The primary objectives of this study were to create a profile of undergraduate students’ ownership and use of technology for academics, to identify ways that technology helps them achieve their academic outcomes, and to assess their perceptions of how well institutions and instructors use technology to enhance the academic experience.
- 64% of students agreed that “technology elevates the level of teaching,
- 68% percent are satisfied with their professors’ use of technology.
Those numbers have increased dramatically over the last several years, pointing to the embracing of technology by professors.
Importance of Device to Academic Success
- 85% Laptop (+83% from 2004)
- 84% Printer
- 68% Thumb drive
Blended Learning Environment
- 70% of students learn best in a blended environment consisting of face-to-face learning and an online supplement.
The key is to focus on how online learning can best elevate your face-to-face teaching.
- Let the “learning” decide which educational technology is best.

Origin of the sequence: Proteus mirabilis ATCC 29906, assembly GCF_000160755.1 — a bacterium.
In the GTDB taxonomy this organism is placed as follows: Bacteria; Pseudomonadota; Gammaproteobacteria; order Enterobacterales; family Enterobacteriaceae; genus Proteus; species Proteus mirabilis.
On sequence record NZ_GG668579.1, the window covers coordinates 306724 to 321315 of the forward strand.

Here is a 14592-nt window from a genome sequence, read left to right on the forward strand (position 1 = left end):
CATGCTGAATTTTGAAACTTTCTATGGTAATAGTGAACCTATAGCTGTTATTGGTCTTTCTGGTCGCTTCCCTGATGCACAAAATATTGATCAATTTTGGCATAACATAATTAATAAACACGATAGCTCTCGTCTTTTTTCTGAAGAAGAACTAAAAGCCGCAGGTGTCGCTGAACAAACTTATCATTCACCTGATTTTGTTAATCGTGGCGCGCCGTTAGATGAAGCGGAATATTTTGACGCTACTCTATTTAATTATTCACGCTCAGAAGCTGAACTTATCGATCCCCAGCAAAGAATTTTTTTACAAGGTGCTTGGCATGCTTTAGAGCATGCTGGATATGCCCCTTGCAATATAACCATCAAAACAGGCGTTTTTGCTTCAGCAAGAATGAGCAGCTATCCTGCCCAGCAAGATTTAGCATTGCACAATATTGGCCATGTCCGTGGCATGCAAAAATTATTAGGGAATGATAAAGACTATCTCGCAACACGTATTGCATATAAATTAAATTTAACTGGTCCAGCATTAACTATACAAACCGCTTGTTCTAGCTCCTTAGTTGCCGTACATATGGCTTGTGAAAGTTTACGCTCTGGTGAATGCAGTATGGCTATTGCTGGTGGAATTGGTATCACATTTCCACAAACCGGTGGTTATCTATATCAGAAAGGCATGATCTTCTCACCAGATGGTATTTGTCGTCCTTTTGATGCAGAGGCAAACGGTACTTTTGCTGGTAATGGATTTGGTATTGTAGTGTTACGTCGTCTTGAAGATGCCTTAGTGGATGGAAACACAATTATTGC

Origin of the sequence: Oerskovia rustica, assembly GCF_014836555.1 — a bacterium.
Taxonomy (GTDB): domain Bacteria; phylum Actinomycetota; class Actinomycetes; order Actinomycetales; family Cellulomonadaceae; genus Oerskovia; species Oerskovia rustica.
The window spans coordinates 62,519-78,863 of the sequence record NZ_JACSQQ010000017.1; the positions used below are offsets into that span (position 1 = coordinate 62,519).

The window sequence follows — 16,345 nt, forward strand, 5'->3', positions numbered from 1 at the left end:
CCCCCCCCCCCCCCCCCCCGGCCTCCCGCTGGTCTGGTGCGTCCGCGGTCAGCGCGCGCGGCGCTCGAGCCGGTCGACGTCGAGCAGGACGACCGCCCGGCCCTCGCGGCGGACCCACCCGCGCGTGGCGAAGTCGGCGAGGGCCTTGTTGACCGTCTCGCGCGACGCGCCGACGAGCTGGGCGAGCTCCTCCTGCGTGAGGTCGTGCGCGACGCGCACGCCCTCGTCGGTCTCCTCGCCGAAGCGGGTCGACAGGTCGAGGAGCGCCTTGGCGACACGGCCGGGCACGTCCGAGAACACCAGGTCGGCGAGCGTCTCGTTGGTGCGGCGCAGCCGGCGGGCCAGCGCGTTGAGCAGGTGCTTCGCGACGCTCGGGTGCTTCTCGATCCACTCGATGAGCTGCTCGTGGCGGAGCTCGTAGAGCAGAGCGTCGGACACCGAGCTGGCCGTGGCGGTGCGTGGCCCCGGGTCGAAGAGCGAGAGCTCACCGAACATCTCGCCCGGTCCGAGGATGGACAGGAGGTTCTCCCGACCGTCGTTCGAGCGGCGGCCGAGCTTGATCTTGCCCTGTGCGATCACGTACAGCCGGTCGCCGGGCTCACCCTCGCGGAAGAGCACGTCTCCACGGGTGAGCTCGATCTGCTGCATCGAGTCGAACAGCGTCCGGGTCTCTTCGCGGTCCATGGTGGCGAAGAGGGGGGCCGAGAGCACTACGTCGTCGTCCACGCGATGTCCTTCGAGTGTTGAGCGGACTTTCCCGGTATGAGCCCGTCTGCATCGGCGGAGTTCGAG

- There are many options : online resources, discussion groups, quizzes, lecture capture, wiki, e-portfolio
- Need help, contact an instructional technologist in the Centre for Teaching and Learning.
Click to read the full report.
October 5th, 2012
Bloom's Digital Taxonomy
A great resource to help you start injecting educational technology into your teaching is Bloom’s Digital Taxonomy. This well-circulated, but difficult to credit, resource maps and recommends cool tools to use depending on where your course learning outcomes sit on the taxonomy.
However, this wonderful resource is now a tad dated. I am confident Mohawk faculty has found new tools that assist students.
Let’s create a Mohawk-ified Bloom’s digital taxonomy!
Contribute by adding a comment to this blog post. Your comment could include:
- the educational technology you use in class
- a link to the ed tech’s information
- the highest level on the taxonomy the ed tech targets and supports learning
I will compile contributions and unveil Mohawk’s digital taxonomy in the first blog post of 2013.
~ Posted by peg. in your CTL
October 2nd, 2012
This might be a good time to collect some fast feedback from the students in your course(s) about how well YOU are managing their expectations as learners. To download a copy of the “Stop, Start, Continue” form, click here.
You may want to use this form with your class or you could post it as a survey in eLearn.
To create a survey in eLearn,
- Click on the “Surveys” link in the navbar
- (if you do not see a “Surveys” link you will need to go to Edit Course=> Navigation => Edit NavBar => Links Tab => Add links; check “Surveys”; Save.)
- Creating a survey is similar to creating a quiz